Insult of the Week: Deftly chosen expressions of contempt, the maid edition

From our corpus it seems that even maids were subject to snarky comments about their appearance, often made by their employers. In chapter 1 of H. G Wells’ The Invisible Man, the narrator describes Mrs. Halls’ servant Millie as “her lymphatic maid”: “Mrs. Hall lit the fire and left him there while she went to prepare…

London language in 19th century novels

I pricked up my ears (figuratively speaking) at this intriguing post by Roger Pocock of the Windows into History blog, in which he discusses a list of local words from late 18th and early 19th-century London. This fascinating list was first published in 1803, in Samuel Pegge’s book Anecdotes of the English Language: Chiefly Regarding…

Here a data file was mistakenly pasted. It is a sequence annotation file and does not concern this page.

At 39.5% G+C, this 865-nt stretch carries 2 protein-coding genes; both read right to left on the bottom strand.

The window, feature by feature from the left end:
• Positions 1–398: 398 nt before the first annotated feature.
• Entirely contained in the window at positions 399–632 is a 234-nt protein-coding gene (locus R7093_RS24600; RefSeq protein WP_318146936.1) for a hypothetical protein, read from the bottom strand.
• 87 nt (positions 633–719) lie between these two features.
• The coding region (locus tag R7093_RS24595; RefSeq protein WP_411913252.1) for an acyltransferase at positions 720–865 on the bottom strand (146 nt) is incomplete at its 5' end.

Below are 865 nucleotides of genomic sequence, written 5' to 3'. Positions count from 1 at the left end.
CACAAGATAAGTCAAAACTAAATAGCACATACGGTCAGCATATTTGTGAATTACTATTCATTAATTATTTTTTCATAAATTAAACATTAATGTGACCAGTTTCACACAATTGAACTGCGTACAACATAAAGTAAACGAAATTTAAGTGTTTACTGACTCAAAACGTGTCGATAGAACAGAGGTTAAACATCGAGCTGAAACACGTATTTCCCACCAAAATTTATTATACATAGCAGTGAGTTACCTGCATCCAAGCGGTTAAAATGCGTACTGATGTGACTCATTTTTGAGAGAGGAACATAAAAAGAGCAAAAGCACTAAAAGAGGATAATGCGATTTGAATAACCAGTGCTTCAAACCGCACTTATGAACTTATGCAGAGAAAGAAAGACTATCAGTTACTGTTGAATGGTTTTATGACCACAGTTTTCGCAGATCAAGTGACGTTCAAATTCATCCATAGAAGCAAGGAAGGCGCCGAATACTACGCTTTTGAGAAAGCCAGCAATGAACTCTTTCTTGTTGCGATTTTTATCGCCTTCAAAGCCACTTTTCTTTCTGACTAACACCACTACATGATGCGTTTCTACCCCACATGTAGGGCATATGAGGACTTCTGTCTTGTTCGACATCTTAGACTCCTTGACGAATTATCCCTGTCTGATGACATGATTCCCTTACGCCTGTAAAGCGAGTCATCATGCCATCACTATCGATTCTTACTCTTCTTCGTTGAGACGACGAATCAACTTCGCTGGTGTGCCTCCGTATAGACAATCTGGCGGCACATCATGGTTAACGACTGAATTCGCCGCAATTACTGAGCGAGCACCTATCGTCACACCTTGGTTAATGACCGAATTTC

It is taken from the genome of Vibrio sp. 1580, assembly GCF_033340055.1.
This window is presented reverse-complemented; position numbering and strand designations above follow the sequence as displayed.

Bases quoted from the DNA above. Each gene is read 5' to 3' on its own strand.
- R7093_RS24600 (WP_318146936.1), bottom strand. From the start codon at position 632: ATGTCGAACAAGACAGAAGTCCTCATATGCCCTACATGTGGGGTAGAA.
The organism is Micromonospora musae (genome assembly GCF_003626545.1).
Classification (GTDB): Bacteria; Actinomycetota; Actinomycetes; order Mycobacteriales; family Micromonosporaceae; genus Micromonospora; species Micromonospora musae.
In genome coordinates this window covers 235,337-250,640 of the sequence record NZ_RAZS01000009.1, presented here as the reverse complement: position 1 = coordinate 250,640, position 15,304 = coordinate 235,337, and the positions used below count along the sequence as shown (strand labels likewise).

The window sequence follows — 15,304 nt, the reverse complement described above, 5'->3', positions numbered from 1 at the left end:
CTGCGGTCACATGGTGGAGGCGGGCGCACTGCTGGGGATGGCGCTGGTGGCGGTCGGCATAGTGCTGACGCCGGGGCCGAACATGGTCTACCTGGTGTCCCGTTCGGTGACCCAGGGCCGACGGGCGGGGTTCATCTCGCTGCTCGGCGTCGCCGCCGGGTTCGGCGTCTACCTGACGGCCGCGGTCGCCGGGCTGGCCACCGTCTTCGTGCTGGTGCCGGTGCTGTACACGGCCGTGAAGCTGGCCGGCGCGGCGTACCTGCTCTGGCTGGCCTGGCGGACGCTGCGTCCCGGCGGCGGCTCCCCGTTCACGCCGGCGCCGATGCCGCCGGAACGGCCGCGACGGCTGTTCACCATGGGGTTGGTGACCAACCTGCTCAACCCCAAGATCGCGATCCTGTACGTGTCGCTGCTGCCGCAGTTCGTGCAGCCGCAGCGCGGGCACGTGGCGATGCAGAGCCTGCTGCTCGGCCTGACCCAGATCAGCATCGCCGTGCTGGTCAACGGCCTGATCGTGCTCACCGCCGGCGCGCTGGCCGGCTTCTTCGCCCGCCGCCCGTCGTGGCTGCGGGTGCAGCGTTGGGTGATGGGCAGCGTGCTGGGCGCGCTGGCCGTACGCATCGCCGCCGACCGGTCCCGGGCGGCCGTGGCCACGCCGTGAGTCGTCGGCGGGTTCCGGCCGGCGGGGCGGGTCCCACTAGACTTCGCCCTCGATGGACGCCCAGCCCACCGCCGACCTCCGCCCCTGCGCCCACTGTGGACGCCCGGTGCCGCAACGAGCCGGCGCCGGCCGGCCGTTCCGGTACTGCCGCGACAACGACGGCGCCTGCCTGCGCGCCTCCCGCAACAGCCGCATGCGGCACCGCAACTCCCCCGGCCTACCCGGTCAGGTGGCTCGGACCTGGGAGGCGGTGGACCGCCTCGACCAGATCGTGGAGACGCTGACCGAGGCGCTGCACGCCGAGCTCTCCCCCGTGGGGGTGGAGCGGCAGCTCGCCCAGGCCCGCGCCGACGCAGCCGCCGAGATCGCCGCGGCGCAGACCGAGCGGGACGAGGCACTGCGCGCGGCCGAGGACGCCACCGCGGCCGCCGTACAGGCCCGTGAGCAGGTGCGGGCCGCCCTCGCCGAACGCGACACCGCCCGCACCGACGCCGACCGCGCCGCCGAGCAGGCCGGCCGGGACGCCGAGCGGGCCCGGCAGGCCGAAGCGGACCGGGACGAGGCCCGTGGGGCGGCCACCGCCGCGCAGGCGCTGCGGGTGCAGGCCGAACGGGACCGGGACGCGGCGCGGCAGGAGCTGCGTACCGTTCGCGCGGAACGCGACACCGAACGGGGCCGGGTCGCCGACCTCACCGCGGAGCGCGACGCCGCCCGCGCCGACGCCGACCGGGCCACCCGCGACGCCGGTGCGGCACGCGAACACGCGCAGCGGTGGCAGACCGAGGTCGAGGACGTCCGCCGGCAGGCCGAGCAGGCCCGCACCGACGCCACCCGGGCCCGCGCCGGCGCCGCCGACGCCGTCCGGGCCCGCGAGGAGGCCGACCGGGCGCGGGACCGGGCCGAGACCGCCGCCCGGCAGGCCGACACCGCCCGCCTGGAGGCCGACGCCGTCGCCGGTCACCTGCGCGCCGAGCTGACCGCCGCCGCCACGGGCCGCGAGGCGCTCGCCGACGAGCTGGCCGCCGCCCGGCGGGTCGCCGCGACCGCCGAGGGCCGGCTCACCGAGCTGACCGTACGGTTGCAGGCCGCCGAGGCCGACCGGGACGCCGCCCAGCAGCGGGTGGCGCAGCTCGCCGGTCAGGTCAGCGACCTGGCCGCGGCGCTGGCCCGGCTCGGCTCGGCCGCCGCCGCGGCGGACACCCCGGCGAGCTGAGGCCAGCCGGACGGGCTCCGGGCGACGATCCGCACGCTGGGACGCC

The Knavish System of Scientific Research

In Chapter 19 of H.G Wells’ The Invisible Man (1897), the central character Griffin angrily describes the unscrupulous world of scientific research and speaks of his refusal to share credit with his professor for his discoveries. Instead, he opts to go it alone until his research is ready to take the world by storm… “And…